Nissan EV Battery

Oct 8, 2021 | ADVANCED ENERGY, Batteries and Capacitors

Nissan’s Breakthrough ADVANCED ENERGY BATTERY Technologies

Nissan is currently the only automaker with a complete lineup of electric vehicles, including full-electric cars, plug-in hybrids, and zero-emission light commercial vehicles. The company’s goal is to be an industry leader in advanced energy and zero-emission mobility by 2035.  

As a leader in developing new battery technologies to improve efficiency and power for their lineup of vehicles, use of rare earth metals and near rare earth metals such as boron and lithium is at the heart of the battery power program.

But batteries have a limited lifespan. Once it comes to recycling, there is too much waste. Nissan is tackling this problem with Waseda University to produce breakthrough innovations in Electric Vehicles technology.

By combining Nissan’s expertise in vehicle design with Japan’s leading centre for research into efficient use of advanced energy motors – of which Boron is a key ingredient – and developing motor-magnet recycling, the aim is to improve efficiency at both the supply side and the recycling side. These new technologies could lead to more sustainable cities while supporting global efforts against climate change.

Nissan Advanced Energy

Electric Vehicles

Electric vehicles are an emerging technology that is transforming the way we think about transportation. They offer a cleaner, more efficient, and less expensive alternative than gasoline-powered cars.  Electric vehicles produce zero tailpipe emissions and have lower operating costs than gas-powered cars, both of which benefit the environment. Electric vehicles have advantages over traditional gas-powered cars.

We have recently seen a dramatic increase in electric vehicles sales. With major automakers investing billions of dollars into this new technology, it is clear that the future is electric.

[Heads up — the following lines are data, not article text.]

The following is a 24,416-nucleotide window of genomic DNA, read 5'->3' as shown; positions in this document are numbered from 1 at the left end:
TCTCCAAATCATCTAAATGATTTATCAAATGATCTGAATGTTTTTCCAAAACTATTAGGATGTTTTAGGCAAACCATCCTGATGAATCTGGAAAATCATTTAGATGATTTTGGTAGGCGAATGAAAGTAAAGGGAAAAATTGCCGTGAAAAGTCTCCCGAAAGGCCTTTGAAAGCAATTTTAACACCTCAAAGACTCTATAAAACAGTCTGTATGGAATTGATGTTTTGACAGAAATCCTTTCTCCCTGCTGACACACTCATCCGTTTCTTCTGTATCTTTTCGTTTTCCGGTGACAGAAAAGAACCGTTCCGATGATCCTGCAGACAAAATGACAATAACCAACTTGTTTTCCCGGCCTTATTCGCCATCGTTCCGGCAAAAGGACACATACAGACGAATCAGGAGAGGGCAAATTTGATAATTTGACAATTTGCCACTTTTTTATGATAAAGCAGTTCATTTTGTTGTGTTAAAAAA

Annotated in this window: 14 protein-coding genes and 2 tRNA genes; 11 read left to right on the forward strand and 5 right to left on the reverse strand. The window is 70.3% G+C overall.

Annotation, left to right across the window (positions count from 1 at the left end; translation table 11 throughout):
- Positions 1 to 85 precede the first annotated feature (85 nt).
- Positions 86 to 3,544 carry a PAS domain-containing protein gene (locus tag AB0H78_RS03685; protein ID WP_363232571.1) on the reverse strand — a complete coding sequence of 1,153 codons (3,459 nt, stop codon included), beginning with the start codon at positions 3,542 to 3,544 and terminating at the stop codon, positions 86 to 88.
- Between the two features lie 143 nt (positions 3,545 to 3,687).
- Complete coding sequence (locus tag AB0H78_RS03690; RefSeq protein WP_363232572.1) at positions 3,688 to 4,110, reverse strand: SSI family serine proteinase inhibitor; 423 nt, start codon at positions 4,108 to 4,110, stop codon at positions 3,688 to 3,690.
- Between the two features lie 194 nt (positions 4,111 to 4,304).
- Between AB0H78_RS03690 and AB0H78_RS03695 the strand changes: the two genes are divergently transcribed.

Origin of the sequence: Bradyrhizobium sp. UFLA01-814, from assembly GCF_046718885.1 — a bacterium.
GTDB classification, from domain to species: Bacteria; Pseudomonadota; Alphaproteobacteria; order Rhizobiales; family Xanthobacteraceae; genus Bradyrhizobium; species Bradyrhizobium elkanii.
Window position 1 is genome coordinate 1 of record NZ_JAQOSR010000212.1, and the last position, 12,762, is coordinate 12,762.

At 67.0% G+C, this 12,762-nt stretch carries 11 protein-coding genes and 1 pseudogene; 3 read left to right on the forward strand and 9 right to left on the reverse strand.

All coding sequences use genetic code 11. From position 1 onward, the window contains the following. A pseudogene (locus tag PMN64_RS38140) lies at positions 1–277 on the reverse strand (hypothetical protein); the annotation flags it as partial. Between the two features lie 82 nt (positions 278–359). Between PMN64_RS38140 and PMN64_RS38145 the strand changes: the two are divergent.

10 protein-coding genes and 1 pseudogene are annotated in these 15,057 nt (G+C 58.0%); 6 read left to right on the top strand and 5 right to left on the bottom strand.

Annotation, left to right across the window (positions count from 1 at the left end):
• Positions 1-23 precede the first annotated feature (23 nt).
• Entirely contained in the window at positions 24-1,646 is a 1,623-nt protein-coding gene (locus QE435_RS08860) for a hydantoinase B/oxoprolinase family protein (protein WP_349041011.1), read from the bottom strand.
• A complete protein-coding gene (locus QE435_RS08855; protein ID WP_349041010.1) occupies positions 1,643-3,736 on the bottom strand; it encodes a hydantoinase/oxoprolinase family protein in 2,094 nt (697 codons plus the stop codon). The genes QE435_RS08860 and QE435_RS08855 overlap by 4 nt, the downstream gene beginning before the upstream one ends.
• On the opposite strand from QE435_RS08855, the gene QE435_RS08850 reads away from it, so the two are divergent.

Why electric vehicles? 

The next generation – millennials, Generation Z – have grown up with a different world view than past generations whose access to news and media has shaped their world view on better protection of the environment and a more responsible attitude to emissions. 

Younger generations are more willing to make sacrifices today for future benefits tomorrow. This may cause less attachment to material goods like cars or homes as previous generations. These changes in attitudes are a strong driver for sustainable transportation solutions. Electric vehicles and car-sharing programs like Car-Share or Mobility as a Service (MAAS) are examples of these changing consumer preferences.

Key Materials needed for BATTERIES

Batteries need expensive rare earth metals and near earth minerals like neodymium and dysprosium, lithium and boron to function effectively. This means that the prices of these metals will likely increase as demand increases for electric cars, making them less affordable unless auto manufacturers can find innovative solutions to reduce costs through advanced energy solutions.

In terms of battery efficiency, many are excited by research which points to Boron being a leading metal to supply better power supply. Researchers at Rice University are excited about a carbon/boron compound in which a quarter of the carbon atoms are replaced by boron as a way to activate graphene’s ability to store lithium. Boron attracts lithium ions into the matrix, but not so strongly that they can’t be pulled away from a carbon/boron anode by a more attractive cathode.